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Browsing named entities in The Daily Dispatch: November 10, 1862., [Electronic resource].

Found 565 total hits in 251 results.

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Railroad accident. Augusta, Nov. 7. --A collision occurred on the Columbia branch of the South Carolina Railroad yesterday, near Orangeburg. Lieut. Maroney, of the Palmetto Guards, was killed. Col. P. Phillips and family arrived at Mobile on the 4th, from New Orleans. [Mrs. Phillips is the lady who was imprisoned by Butler, for laughing while the funeral of De Kay, a Federal officer, was passing her house. She suffered much before her release from Ship Island.]
Vessel Sunk--Capture of Yankees. --An English bark, attempting to run into Wilmington, N. C., from Nassau, with salt, was run ashore and destroyed by the blockaders on the 4th inst. Twenty one of the Federal engaged in destroying her were captured by our troops. They were to be imprisoned at Wilmington. There were seven deaths from fever there on the 4th inst. Vessel Sunk--Capture of Yankees. --An English bark, attempting to run into Wilmington, N. C., from Nassau, with salt, was run ashore and destroyed by the blockaders on the 4th inst. Twenty one of the Federal engaged in destroying her were captured by our troops. They were to be imprisoned at Wilmington. There were seven deaths from fever there on the 4th inst.
The fever in Wilmington. --There were seven deaths in Wilmington, N. C., of fever on the 6th, and three new cases. The Journal says: We have the authority of the best doctors — those longest familiar with the fever — for saying that persons cannot return here with safety until after the occurrence of black frost--such frost as will form ice, and the actual formation of ice within the limits of town will be the only satisfactory and conclusive test. Whenever such a state of things is present we shall promptly notify the public and our absent citizens, and heartily invite them back; but as things now stand we earnestly request them to stay away yet a few weeks longer. They cannot return with safety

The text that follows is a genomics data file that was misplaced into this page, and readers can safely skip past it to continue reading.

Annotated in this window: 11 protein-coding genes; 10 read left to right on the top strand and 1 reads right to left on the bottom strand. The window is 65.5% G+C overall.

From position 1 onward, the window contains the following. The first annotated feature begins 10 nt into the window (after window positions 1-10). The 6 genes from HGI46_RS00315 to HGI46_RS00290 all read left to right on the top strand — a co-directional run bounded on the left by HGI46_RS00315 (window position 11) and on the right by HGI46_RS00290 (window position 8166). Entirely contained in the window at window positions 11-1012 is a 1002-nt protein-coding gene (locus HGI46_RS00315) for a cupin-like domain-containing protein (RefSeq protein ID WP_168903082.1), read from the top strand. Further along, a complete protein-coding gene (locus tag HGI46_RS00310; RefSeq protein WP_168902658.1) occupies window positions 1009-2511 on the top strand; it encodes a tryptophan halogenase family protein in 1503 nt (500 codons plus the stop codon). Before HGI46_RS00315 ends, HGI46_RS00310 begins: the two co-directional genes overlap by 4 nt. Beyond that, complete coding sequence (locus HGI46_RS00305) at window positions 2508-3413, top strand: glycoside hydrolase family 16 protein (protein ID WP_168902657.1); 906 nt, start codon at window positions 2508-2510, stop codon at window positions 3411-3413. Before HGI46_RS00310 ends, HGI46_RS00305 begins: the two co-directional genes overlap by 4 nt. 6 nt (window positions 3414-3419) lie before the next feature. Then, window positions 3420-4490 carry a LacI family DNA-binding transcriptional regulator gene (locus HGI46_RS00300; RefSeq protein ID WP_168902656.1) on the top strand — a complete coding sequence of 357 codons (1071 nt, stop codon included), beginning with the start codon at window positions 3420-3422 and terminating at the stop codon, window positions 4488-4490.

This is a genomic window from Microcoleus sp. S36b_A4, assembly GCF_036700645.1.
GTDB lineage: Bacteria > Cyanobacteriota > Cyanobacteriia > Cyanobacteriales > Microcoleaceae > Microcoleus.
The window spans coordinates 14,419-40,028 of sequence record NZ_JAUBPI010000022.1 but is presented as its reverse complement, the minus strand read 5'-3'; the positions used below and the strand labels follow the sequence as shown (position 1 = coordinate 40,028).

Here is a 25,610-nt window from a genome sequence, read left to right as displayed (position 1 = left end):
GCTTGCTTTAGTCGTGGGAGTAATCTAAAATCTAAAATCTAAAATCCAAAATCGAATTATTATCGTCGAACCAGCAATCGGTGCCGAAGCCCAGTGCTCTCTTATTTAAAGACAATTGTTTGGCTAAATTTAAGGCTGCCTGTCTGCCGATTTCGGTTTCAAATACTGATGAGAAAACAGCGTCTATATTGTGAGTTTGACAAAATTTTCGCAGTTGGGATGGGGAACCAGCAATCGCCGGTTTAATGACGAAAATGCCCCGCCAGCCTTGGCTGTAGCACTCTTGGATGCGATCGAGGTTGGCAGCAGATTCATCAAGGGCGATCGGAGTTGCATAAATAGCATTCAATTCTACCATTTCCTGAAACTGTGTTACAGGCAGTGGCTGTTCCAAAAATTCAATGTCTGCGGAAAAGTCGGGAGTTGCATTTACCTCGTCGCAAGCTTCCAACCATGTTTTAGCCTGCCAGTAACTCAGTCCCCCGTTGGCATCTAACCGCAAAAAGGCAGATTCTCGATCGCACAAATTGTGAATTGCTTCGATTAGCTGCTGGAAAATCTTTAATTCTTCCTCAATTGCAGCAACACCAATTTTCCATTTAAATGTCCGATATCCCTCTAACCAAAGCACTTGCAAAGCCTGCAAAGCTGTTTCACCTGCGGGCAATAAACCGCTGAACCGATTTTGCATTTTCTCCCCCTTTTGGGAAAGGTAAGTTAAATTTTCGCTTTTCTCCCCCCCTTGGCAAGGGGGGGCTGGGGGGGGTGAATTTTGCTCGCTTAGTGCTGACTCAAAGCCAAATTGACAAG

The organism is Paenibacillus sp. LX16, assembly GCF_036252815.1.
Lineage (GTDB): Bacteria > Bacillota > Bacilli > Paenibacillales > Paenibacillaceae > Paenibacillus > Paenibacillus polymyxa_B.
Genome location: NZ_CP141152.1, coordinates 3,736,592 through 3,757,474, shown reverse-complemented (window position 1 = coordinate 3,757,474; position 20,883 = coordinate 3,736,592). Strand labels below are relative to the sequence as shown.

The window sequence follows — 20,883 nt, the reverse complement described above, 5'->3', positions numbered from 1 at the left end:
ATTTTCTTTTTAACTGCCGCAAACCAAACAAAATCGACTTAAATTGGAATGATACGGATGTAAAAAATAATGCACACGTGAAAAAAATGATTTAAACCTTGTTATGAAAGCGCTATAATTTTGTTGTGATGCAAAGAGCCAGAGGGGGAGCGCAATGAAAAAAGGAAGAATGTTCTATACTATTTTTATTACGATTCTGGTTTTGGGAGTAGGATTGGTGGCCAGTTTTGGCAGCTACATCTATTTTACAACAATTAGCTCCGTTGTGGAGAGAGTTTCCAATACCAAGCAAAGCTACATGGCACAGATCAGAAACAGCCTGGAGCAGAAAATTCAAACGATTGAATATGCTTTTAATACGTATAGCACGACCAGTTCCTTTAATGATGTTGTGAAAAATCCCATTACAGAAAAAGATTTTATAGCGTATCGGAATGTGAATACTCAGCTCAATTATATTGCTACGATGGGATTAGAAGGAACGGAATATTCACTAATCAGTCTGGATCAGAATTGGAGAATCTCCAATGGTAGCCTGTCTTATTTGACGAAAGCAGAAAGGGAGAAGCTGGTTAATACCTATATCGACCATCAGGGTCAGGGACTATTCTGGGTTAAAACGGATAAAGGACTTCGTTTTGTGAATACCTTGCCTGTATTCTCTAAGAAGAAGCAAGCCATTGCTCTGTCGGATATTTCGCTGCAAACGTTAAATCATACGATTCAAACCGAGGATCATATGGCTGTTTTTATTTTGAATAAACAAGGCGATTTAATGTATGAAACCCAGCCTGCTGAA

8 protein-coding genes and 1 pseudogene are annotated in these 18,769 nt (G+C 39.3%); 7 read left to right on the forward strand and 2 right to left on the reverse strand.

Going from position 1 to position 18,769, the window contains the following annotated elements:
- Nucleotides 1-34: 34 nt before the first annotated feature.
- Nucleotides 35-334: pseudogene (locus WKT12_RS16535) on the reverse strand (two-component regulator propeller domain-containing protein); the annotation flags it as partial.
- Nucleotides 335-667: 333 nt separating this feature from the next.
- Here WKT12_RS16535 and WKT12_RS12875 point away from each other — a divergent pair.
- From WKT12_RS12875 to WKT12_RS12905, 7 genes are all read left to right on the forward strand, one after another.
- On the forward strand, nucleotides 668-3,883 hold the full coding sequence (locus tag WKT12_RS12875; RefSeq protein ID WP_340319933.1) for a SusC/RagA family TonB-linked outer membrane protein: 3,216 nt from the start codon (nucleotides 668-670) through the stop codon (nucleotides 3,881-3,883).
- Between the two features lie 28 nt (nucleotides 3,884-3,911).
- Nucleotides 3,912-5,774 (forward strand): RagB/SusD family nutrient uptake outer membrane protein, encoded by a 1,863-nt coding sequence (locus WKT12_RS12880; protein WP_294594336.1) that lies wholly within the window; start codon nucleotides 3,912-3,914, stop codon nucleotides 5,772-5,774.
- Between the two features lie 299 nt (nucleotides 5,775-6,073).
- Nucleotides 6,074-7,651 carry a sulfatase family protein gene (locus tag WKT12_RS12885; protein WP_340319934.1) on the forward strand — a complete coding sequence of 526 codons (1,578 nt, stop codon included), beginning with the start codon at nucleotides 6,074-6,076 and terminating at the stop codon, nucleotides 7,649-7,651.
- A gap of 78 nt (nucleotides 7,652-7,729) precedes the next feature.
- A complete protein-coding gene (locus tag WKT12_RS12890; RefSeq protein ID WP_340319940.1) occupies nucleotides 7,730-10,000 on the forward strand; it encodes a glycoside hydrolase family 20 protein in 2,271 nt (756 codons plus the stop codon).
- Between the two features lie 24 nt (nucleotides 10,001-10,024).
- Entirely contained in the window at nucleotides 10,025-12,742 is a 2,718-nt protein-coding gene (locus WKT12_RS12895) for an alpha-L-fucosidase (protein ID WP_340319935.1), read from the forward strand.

Destructive fire. --The loss by the fire at Augusta, Ga., on the 8th instant, was $500,000. The buildings consumed were Col. M. P. Stovall's cotton warehouse, Mr. Edmondston's produce store, and Krits & Bird's stables.
that soon after the Presidential election, representations of what these "views" contained, of more or less correctness, were unfortunately circulated, especially throughout the South. The editors of the National Intelligencer, in assigning a reason for their publication, state that both in public prints and in public speeches allusions had been made to them, and some misapprehensions of their character had got abroad. II. and III--Gen. Scott states that he arrived in Washington on the 12th, and, accompanied by the Secretary of War, held a conversation with the President on the 15th of December. Whilst I have no recollection whatever of this conversation, he, doubtlessly states correctly that I did refuse to send 300 men to reinforce Major Anderson at Fort Moultrie, who had not then removed to Fort Sumter. The reason for this refusal is manifest to all who recollect the history of the time. But twelve days before, in the annual message of the 3d of December, I had urged upon C